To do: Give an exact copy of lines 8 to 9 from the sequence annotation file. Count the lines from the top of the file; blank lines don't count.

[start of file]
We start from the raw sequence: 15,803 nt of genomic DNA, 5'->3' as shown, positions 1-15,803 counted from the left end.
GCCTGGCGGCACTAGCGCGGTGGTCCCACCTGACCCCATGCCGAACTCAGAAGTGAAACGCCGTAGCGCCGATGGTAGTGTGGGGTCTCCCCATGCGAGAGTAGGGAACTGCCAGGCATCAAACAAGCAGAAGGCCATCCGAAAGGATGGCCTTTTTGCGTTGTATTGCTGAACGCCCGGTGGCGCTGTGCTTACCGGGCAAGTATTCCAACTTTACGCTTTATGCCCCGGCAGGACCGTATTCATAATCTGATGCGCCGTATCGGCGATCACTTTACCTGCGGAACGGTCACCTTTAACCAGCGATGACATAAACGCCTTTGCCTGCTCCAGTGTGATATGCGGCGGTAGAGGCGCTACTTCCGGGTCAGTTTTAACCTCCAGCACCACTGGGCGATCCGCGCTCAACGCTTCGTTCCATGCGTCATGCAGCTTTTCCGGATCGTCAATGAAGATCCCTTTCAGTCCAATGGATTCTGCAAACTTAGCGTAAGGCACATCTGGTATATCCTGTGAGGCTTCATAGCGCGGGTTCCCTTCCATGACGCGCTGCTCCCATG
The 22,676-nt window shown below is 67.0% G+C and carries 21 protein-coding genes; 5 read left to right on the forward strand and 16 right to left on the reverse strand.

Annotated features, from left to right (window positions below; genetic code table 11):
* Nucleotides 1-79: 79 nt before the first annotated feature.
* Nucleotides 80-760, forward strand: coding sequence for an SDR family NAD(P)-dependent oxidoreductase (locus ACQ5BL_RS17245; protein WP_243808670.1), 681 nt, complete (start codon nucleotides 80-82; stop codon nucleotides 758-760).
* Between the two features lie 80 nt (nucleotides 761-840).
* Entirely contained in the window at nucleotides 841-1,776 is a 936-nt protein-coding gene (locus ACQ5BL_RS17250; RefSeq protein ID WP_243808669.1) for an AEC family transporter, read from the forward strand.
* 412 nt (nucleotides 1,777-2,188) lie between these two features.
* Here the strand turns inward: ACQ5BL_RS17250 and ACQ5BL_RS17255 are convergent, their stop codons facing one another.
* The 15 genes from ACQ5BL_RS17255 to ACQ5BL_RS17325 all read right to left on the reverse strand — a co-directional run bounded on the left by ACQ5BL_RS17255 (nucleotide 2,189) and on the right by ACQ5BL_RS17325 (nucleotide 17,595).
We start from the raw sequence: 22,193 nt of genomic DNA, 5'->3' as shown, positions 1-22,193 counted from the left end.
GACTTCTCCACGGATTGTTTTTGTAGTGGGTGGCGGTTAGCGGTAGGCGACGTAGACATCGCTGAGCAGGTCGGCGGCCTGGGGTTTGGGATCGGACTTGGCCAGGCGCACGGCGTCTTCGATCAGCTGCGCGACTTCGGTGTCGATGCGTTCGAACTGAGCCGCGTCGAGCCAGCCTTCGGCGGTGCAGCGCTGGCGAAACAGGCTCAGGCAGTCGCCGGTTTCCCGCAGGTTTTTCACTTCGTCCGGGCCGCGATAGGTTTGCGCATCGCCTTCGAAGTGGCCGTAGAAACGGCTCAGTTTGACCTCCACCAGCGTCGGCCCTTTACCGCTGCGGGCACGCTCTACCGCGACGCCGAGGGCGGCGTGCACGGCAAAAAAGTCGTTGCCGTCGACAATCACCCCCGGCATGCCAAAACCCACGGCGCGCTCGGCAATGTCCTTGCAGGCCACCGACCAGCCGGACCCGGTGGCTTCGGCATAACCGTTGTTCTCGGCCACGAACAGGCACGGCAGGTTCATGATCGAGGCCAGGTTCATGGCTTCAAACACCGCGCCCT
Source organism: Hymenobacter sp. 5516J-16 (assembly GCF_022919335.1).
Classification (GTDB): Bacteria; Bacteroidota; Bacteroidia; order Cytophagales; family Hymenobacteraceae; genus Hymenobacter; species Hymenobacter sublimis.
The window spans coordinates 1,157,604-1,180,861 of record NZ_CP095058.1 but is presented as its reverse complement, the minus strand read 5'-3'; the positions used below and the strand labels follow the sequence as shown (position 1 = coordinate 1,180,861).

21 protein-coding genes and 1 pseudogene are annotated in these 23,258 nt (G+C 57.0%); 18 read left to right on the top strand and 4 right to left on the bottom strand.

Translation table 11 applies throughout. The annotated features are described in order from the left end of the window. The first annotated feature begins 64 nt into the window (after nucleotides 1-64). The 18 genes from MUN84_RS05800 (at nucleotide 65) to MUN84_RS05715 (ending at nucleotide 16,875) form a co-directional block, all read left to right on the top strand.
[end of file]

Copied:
* Entirely contained in the window at nucleotides 841-1,776 is a 936-nt protein-coding gene (locus ACQ5BL_RS17250; RefSeq protein ID WP_243808669.1) for an AEC family transporter, read from the forward strand.
* 412 nt (nucleotides 1,777-2,188) lie between these two features.